Let us start with the Italian game.
Although it was long long ago since I was playing this opening, there are good reasons why it is not played anymore. The main reason it is not popular any more is the failure of the Moeller attack:
1.e4 e5 2.Nf3 Nc6 3.Bc4 Bc5 4. c3 Nf6 5.d4 exd4 6.cxd4 Bb4 7.Nc3 Nxe4 8.O-O Bxc3 9.d5 Bf6 10.Re1 Ne7 11.Rxe4 d6 12.Bg5 Bxg5 13.Nxg5 h6 ( 13...O-O 14.Nxh7!= ) 14.Qe2 hxg5 15.Re1 Be6 16.dxe6 f6 17.Re3 c6
In the old days people played the Moeller attack and in the beginning things were good for White --- sacrifice a pawn and get strong initiative --- but Black found a way to defend the attack --- see the lines above --- and the main line was destroyed. White tried with quiet
d3 and to prepare
d4 as in the Spanish game ( Ruy Lopez ) but had no success.
People tried with the Scotch Gambit --- mainly the Max Lange Attack --- but Black did not need much time to find antidote-that line failed White too so it was abandoned.
Tthe same happened with the Traxler attack and it was abandoned too.
The Evans Gambit had the same faith-I think Lasker was the one who proved that Black can at certain point return the pawn and obtain better chances due to better pawn structure.
Nowadays, people seek various ways to improve these old lines but nothing tangible was found-either Black can sidestep the improvements or they give equal play.
Now the good stuff --- the Ruy Lopez! After the moves:
1.e4 e5 2.Nf3 Nc6 3.Bb5
we reach the tabia. We notice that there is no symmetry as in the Italian Game. Moreover, an important thing with the Ruy Lopez is that White exerts maximum possible pressure on the center. That is the reason why it is better than Italian game, where center control is divided equally.
Because Black is under pressure he needs to make concessions, usually via
a6 and then
b5 to chase away the bishop-which leaves him with weak
c pawn. Because of advantage in the center and healthier pawn structure White has a long initiative and Black needs to play carefully to free himself. This usually manifests in White having a king side attack, or slight but long lasting positional pressure.
Furthermore, in the Spanish game, White can create center formation he likes thanks to his flexible
d4+e4 pawn phalanx, something he can not do in the Italian game. This means that White can play with fixed center ( pawn
e5 ) , semi open center ( pawn
d6 ) or closed one (
e4+d5 pawns vs
d6+e5 ) and that gives him opportunity to try various transpositional tricks to outsmart Black-something that Italian game can not give you since the center is fixed and symmetric.
The Ruy Lopez gives you a slight advantage in the center, slight initiative, great flexibility in steering the game, healthier pawn structure and great transpositional resources to outsmart your opponent.
If you wish to improve as a player you should play this opening for a while, so you can learn how to play with different center formations. It is good for practising how to "cash in" the king side attack.
Futhermore, in the Spanish does black have sharper continuations that he can throw against white?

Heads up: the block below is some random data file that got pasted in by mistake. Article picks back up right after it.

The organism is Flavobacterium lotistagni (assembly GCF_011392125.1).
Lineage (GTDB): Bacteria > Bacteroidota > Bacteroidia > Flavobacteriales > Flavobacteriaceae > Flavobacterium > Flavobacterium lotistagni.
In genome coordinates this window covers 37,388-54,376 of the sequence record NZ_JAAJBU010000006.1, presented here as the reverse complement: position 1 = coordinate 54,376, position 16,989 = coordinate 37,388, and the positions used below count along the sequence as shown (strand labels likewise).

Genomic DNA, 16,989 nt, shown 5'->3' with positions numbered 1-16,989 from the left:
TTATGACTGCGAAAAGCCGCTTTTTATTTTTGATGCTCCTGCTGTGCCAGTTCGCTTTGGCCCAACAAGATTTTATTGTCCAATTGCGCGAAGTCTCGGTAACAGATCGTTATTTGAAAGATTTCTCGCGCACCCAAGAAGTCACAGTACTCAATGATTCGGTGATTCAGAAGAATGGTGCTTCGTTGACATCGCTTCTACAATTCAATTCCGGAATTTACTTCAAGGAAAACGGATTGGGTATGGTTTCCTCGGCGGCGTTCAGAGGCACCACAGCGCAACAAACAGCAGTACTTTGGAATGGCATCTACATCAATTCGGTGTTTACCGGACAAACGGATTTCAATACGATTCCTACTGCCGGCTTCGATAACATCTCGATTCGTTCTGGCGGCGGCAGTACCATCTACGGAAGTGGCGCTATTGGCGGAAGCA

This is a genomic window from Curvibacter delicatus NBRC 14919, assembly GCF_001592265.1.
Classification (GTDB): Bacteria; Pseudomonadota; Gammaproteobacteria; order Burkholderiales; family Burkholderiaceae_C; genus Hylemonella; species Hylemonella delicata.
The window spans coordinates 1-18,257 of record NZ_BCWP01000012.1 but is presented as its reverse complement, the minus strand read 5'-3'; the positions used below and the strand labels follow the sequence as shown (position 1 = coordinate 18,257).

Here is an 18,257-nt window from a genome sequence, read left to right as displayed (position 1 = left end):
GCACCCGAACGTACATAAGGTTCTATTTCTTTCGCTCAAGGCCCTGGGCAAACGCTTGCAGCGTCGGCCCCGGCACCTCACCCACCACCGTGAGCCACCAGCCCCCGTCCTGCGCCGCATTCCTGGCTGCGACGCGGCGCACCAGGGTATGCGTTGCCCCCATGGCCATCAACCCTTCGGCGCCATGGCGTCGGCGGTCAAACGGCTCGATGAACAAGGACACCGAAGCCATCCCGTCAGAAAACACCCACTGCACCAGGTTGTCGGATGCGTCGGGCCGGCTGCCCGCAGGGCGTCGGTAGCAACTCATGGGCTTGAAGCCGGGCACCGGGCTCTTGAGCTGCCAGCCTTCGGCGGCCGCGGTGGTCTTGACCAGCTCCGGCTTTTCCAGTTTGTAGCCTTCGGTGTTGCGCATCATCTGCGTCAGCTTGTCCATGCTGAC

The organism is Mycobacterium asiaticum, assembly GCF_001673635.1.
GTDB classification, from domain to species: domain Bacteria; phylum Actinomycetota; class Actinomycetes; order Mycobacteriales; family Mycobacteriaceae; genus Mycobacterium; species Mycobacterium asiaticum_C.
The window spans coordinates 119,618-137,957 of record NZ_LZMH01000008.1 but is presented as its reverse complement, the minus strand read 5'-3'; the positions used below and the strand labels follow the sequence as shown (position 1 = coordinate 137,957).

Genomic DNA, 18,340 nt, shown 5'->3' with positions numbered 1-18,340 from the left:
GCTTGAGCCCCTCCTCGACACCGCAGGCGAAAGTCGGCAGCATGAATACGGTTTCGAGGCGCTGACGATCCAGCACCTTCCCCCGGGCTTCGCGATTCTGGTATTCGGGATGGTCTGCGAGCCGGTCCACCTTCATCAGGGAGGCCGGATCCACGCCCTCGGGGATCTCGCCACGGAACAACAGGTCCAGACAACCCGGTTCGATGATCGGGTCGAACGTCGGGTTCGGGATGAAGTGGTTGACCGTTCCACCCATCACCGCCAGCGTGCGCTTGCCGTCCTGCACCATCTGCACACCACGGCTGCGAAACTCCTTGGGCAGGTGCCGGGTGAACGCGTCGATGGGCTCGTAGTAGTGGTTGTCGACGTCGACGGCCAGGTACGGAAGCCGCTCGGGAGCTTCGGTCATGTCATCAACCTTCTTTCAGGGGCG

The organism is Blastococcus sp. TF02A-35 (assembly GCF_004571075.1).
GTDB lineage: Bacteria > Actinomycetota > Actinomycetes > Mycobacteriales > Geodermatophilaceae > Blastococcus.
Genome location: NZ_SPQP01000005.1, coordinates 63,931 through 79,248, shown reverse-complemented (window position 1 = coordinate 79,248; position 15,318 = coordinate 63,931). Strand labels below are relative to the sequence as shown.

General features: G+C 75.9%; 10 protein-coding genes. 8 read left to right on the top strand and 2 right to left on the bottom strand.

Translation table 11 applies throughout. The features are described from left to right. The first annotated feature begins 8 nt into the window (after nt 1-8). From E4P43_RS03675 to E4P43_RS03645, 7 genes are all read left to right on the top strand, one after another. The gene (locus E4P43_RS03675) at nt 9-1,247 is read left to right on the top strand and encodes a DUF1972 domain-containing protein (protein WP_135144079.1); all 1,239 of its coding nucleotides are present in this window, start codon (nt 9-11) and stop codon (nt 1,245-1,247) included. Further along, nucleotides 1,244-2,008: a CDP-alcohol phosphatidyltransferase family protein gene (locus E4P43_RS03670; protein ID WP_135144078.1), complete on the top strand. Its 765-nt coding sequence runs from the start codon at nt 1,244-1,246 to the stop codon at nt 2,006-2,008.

Yes he does --- the variation you seek is the Marshall attack. It is very dangerous, and, as it is based on positional grounds, i doubt that a refutation of this gambit can be found. I think the current theoretical standing is unclear. Be warned, you must know theory very well to play against this line.
If you have further questions leave a comment and I will respond.
Sorry for incoherent answer, I wrote thoughts as they came to me. I could write a small book on this topic-there is so much to say about this-so if you need further information feel free to ask.
EDITED ON OPs REQUEST:
I am trying to understand if it is a lot better or only slightly better.
It is way better than Italian game.
Black defends statically in Ruy Lopez, there are no counter-attacks ( except the Marshall attack of course ) so he needs to suffer a little in order to get counter-play.
Since you have an ideal center ---
d4+e4 pawn formation --- you have a slight space advantage. You also decide what type of game shall be played --- open or closed --- depending on your decision to close or open the center.
You get a king-side attack, and Black needs to defend himself --- his counter-play on the queen-side is not sufficient. Be warned --- the Ruy Lopez is highly complicated to play for both sides but that is the reason people play it with both colors --- because both sides must play accurately.
The reason I would not recommend it for Black is that Black lacks active counter-play, so he needs to defend for a long time, before he generates chances, and that is just too much for me.
Generally speaking, White has easier play in the Ruy Lopez. He "calls all the shots" most of the time, and Black needs to repel White's threats first, and only then try to generate counter-play.
This is one of the main reasons why Black often answers to
1.e4 with the Sicilian or the French defense.
This was my opinion, supported by my current knowledge and experience in the Ruy Lopez and Italian game.
I must say that I have stopped playing
1.e4 long ago and that many things might have changed today but to test my claims it would be best to obtain good repertoire books on Ruy Lopez ( although I strongly believe that conclusions from those book will mainly support my conclusions ).
Hopefully this answer sheds some light.